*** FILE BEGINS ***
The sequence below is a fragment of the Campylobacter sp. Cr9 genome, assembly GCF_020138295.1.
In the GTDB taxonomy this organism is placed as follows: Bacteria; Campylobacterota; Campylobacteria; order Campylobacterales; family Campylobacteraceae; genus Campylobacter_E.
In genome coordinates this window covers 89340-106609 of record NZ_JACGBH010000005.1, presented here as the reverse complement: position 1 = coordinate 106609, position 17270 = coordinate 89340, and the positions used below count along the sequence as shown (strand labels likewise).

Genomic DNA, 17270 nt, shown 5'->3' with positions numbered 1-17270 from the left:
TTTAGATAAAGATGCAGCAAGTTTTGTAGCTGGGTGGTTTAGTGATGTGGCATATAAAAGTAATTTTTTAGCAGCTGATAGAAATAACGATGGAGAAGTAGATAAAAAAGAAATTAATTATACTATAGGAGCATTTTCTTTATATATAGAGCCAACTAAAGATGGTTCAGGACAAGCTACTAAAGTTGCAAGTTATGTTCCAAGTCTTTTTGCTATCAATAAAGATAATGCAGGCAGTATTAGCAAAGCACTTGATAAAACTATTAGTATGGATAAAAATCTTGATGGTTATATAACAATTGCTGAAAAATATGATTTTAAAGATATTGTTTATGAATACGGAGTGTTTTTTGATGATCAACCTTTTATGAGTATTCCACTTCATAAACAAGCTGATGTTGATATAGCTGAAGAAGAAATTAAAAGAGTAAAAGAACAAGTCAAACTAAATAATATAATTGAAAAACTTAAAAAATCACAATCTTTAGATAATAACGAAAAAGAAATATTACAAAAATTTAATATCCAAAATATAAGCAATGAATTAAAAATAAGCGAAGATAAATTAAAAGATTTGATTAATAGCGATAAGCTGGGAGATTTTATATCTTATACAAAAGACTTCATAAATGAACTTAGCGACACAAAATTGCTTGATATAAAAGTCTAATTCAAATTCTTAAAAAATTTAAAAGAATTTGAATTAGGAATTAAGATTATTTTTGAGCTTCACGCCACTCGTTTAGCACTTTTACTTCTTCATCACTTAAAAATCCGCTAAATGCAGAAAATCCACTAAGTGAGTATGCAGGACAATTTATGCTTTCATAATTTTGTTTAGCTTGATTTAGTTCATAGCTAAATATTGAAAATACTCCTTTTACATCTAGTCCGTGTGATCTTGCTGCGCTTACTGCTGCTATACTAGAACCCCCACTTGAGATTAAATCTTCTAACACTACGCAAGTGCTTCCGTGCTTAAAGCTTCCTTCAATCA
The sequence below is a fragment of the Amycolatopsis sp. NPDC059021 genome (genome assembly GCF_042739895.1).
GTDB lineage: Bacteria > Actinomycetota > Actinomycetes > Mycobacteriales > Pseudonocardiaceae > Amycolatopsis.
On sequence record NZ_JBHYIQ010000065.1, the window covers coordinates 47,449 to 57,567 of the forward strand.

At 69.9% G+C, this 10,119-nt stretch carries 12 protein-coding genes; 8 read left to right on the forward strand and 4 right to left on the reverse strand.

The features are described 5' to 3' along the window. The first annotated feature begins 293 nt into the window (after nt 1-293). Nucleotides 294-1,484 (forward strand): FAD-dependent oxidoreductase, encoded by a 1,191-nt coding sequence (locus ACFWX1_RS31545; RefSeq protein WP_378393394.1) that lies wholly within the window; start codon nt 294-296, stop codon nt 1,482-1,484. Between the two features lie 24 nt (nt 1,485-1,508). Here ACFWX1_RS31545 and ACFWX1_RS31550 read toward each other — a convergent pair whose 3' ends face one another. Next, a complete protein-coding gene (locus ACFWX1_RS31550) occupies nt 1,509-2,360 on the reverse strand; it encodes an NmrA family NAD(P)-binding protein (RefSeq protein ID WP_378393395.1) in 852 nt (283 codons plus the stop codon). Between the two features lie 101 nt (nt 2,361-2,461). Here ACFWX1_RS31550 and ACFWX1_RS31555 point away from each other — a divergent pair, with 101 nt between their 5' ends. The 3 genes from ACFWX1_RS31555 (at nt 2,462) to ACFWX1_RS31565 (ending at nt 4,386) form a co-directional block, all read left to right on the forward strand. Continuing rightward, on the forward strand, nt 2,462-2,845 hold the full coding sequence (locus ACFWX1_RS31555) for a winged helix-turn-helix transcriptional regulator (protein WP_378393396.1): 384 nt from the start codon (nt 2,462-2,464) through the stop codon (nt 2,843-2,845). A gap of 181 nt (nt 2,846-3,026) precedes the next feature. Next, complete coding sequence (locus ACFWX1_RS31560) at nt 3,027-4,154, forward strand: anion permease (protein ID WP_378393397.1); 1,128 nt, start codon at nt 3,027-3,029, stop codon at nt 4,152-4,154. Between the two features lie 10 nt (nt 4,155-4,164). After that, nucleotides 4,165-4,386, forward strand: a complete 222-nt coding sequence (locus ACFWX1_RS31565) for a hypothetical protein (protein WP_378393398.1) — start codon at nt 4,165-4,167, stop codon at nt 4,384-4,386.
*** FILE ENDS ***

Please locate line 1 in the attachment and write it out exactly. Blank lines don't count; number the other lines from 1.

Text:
The sequence below is a fragment of the Campylobacter sp. Cr9 genome, assembly GCF_020138295.1.